by Lindsay Schlegel
Well, that was weird.
I’m raising my children in my hometown, but the way my children experienced school this last year is nothing like I lived through when I was young. We parents never stepped foot in the classroom, not even those who volunteered as room parents. We read stories to celebrate birthdays over Google Meets. We sent in craft projects for holidays and feast days in individually packaged kits. We stayed in our cars in car line.
Then again, the fact that my kids were physically in school is something that our neighbors didn’t have. I’m grateful my kids spent their respective fourth, second, and kindergarten years in their school, full time, five days a week. It’s a blessing that we were subject to only a few quarantines and we had the space, devices, and headphones (God bless whoever created headphones) to make virtual schooling work when it was required. Still, I never anticipated my six-year-old would learn conference call muting etiquette at this age.
It’s easy to wish they could have had something else. That there wasn’t plexiglass surrounding each desk. That their seats could have been grouped in pods, rather than six feet apart. That different grade levels could have played together at recess. That “mask breaks” weren’t a thing.
But when I get caught up in that anxious discontent, I remind myself: these children were made for such a time as this.
God knows what He’s doing all the time. And we’ve had the opportunity to show our children what trust in the Lord looks like in real time. We’ve shown them that we can make things work with Plan B (or Plan Z). We’ve lived the reality that we’re not in charge, and that’s okay. School looked different than we thought, and it was hard to plan ahead, but we kept going.
My kids have more skills—academic and social—than they did in September. Again, some of these might not have been the skills I would have chosen, but, again, I’m not in charge.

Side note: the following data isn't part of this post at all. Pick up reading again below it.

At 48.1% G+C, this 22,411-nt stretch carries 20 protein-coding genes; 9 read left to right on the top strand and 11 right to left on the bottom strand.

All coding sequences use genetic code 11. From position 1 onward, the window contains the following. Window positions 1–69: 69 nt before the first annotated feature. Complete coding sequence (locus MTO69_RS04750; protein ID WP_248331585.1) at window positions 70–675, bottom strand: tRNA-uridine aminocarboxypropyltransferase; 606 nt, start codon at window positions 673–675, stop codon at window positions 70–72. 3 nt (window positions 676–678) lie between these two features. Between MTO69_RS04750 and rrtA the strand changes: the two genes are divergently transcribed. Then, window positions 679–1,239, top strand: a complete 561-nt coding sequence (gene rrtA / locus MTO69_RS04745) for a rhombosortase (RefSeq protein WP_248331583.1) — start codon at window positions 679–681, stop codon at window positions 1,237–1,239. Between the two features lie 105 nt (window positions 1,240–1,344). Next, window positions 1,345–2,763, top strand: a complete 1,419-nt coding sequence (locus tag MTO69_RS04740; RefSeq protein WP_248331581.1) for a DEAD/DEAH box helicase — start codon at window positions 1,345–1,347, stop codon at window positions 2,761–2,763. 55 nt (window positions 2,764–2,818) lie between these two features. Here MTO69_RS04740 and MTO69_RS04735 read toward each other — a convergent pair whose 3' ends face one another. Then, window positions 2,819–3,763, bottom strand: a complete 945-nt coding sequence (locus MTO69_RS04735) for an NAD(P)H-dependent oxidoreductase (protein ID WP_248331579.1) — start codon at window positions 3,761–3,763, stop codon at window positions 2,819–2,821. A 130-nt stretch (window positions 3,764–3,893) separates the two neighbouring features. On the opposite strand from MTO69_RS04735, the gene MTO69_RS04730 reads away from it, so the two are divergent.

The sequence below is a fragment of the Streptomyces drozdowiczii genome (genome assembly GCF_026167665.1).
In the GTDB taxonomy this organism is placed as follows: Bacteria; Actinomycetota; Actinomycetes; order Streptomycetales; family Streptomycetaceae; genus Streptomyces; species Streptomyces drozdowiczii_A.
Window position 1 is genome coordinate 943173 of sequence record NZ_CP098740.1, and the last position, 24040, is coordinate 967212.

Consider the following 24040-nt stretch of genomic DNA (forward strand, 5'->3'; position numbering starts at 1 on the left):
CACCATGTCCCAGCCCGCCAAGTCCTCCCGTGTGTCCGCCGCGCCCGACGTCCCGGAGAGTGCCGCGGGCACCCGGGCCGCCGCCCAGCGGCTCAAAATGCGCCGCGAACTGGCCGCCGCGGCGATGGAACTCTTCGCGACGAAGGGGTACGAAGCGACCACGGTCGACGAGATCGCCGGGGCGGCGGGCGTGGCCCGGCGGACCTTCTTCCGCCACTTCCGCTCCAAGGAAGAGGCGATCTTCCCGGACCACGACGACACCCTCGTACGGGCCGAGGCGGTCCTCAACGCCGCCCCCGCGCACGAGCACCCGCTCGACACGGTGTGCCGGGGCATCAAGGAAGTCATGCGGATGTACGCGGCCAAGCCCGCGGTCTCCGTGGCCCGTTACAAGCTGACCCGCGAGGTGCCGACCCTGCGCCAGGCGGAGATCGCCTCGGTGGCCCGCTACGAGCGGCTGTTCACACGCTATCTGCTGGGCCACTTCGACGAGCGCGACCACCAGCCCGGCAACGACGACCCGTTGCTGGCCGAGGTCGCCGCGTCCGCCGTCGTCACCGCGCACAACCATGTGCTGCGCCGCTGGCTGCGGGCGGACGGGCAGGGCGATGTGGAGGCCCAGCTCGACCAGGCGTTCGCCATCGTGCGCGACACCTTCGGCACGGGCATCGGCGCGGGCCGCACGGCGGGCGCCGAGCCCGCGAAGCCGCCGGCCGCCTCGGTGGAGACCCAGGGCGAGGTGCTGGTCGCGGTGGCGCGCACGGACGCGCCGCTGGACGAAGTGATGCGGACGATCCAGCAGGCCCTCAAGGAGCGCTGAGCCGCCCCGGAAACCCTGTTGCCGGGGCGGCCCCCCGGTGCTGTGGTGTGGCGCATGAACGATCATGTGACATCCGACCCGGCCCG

As I look back, I see how much more time we spent as a family, since other options were fewer and farther between. I remember my kids often mentioning this time in our evening prayer, when we each had a turn to say what we were grateful for.
At the same time, we also voiced our desires for things to be different. We chose to hope that someday, though we weren’t sure when, things would be better. Looking ahead, I think I can see some of that starting to happen.
We joke that the baby doesn’t know that people outside his family have more than eyes on their faces. But for our family, the reality is that our littlest one got more time with his older siblings that he would have otherwise. We spent less time in the car and more in the yard. We kept to our routines when we could and adjusted when need be. We survived this year, and I hope we grew closer to our Lord because of it.
We parents don’t want to see our children hurt or suffering. But what’s more important than protecting them is teaching them perseverance, fortitude, patience, joy, and hope. You can learn that at home, or at school, or on a Google Meet, if that’s where the Lord leads you.
What’s important is that we continue to train our eyes and our hearts—and those of our children—to be open to whatever He asks of us, however weird it may seem.
Lindsay Schlegel is the author of Don't Forget to Say Thank You: And Other Parenting Lessons That Brought Me Closer to God. She and her high-school-sweetheart-turned-husband live in New Jersey with their five children.